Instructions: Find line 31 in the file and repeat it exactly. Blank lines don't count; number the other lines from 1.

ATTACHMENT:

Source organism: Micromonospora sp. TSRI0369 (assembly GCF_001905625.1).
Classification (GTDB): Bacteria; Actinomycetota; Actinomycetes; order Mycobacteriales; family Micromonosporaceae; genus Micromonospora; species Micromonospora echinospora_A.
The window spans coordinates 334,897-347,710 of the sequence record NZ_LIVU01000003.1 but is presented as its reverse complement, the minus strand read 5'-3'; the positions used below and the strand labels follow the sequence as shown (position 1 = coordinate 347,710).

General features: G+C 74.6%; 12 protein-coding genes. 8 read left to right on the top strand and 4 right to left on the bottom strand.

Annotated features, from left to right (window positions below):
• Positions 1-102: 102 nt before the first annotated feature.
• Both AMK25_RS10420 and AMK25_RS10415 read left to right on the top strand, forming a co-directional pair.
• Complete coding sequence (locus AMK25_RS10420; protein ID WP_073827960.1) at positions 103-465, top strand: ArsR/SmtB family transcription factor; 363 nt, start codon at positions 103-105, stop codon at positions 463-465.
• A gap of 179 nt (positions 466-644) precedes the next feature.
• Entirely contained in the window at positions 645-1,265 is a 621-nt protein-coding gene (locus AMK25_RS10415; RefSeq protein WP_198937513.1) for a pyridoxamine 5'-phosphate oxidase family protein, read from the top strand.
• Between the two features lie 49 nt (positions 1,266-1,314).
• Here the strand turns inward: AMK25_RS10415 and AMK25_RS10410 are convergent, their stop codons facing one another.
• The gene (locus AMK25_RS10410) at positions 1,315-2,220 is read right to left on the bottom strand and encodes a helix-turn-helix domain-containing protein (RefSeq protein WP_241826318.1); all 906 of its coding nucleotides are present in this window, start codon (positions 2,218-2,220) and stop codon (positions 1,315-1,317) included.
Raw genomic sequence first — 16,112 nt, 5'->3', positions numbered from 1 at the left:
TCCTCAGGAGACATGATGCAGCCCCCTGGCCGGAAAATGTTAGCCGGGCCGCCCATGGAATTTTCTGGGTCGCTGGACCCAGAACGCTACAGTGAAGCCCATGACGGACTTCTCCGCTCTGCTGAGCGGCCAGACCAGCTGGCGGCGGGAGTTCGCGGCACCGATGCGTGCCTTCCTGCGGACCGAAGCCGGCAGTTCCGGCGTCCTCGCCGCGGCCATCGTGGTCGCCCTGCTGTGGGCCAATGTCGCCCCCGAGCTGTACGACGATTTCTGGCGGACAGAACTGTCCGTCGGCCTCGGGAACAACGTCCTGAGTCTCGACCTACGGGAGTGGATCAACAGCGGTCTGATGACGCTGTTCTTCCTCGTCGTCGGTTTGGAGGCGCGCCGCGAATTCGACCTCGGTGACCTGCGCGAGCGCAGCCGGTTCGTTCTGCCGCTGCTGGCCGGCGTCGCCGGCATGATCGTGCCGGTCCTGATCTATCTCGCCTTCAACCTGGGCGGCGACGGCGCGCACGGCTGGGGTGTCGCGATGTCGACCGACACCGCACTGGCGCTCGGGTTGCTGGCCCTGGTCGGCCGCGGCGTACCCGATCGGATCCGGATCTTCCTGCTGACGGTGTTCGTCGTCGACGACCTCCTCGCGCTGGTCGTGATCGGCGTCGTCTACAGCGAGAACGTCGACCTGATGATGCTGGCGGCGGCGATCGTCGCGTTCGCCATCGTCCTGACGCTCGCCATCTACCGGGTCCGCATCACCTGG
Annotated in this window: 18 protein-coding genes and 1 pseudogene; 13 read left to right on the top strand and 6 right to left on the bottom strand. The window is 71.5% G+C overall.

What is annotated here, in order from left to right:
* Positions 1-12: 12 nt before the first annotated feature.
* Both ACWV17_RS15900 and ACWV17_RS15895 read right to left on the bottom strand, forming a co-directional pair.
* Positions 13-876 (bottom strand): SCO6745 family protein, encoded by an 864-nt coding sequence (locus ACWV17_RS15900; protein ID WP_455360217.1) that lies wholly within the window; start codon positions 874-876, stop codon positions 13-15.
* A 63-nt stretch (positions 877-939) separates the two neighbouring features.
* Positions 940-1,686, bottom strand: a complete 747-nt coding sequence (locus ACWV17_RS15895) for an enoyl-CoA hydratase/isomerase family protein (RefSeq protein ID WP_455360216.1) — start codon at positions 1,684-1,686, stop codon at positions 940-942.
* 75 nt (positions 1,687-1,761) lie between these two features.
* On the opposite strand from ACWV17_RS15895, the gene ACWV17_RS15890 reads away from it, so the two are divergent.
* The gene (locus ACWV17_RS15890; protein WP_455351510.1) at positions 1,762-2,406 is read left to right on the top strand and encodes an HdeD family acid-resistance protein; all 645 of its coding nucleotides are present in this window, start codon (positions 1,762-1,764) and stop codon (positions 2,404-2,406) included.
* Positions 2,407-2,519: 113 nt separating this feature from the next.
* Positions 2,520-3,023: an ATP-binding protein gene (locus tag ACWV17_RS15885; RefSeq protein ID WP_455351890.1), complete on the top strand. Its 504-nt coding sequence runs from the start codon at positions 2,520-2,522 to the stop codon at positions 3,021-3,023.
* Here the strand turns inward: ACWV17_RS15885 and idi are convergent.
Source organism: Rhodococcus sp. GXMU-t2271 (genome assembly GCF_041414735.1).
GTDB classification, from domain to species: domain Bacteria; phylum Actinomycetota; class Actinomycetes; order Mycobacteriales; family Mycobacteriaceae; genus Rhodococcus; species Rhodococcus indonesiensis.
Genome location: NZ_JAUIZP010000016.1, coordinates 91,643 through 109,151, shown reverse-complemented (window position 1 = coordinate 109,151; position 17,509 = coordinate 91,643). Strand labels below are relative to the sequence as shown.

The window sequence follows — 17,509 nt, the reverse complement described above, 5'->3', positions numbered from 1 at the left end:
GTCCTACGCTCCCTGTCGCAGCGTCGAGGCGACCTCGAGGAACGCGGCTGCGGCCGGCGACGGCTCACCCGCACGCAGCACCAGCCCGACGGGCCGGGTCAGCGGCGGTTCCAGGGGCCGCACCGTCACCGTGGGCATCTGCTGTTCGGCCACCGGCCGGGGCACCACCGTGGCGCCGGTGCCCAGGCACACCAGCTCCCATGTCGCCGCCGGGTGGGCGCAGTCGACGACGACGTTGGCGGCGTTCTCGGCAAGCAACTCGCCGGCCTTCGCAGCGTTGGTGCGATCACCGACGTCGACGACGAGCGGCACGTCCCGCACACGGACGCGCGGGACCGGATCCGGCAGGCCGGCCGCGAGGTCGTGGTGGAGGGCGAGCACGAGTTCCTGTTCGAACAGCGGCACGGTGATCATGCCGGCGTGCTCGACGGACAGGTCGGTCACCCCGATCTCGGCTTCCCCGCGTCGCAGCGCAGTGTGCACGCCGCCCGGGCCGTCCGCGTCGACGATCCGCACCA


Genome location: NZ_JAUIZP010000016.1, coordinates 91,643 through 109,151, shown reverse-complemented (window position 1 = coordinate 109,151; position 17,509 = coordinate 91,643). Strand labels below are relative to the sequence as shown.